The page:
Future Healers return from trip to Washington DC to meet with FBI
LOUISVILLE, Ky. (WAVE) - Louisville nonviolence advocate Christopher 2X and his team returned from their trip to Washington DC Thursday, where they talked to the FBI about their Future Healers model.
2X joined with UofL surgeons and the Louisville Zoo’s education curator to participate in a panel discussion on June 21 at the J. Edgar Hoover Building for FBI leadership as part of the agency’s training program, the release said.
Jody Cohen, special agent in charge of the FBI Louisville Field Office, also participated.
“It was the perfect way to say, you know what, if you’ve got a hospital in your city, and they do; if you’ve got a zoo in your city, and they do; you can mimic this situation,” 2X said.
The Future Healers program was created in partnership with the UofL School of Medicine and the UofL Health Trauma Institute helping youth affected by violence to learn about healing opportunities and become inspired to combat patterns of violence.
”We assess it where we don’t follow this detrimental pathway to destruction... of staying angry and mad because of gunplay in neighborhoods.. where we grow a certain age, then we want to pick up that gun and hurt somebody else because we feel hurt,” 2X said.
Their goal is to help children, ages 4 through 13, affected by violence, learn about healing opportunities and become inspired to combat patterns of violence.
”The medical side provides that motivation for goals and ambitions in regards to careers,” 2X said. “Equally, at the same time, the zoo is essential to dealing with these kids pain as it relates to coping.”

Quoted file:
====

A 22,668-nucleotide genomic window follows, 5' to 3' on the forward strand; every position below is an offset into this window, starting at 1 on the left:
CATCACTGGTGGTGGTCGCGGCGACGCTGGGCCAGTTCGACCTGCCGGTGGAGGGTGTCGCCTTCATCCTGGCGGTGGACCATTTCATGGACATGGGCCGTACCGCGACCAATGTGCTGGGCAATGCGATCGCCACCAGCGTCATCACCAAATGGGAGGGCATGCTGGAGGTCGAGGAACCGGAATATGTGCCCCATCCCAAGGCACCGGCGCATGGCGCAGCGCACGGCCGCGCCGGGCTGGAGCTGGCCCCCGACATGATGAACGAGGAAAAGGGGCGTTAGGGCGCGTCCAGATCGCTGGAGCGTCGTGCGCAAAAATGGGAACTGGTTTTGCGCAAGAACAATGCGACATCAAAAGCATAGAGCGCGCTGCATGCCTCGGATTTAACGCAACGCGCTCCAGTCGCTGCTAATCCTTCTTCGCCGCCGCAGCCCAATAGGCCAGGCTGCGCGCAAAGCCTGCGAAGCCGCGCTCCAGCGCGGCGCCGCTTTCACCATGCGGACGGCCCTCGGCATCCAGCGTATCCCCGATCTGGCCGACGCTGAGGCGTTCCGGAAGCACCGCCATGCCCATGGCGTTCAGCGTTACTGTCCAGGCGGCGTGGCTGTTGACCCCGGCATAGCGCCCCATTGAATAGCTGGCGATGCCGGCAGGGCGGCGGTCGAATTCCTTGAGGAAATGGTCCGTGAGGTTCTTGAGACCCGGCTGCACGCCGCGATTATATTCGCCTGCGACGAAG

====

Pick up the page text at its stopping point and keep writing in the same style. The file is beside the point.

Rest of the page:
Future Healers Got Zoo Buddies is a program partnership between the Louisville Zoo and 2X’s Game Changers organization, that was created to explore the healing and therapeutic power of animals with young kids, and aims to teach children to have empathy for one another.
At the day camp, kids explore the healing power of animals and are taught how to have empathy for one another. 2X said the FBI seemed impressed to hear they never go through a medical or zoo lesson without talking about violence to the kids, and that they always make sure to spread love to the kids.
“You get to smell that fresh air,” 8-year-old Shane Richardson, who was attending the Future Healers camp on Thursday said. “We was talking about when they was getting the pollen on the flowers.”
“My zoo buddy is a penguin,” Richardson added.
The Future Healers leaders said they hope other hospitals and cities will use their program as a blueprint to help kids dealing with the same trauma.
”At the end of the day, we are most proud of the progress that the kids have made,” UofL Trauma Surgeon Dr. Keith Miller said. “I mean, that’s what it’s all about.”
To learn more about the Future Healers Program, click or tap here.
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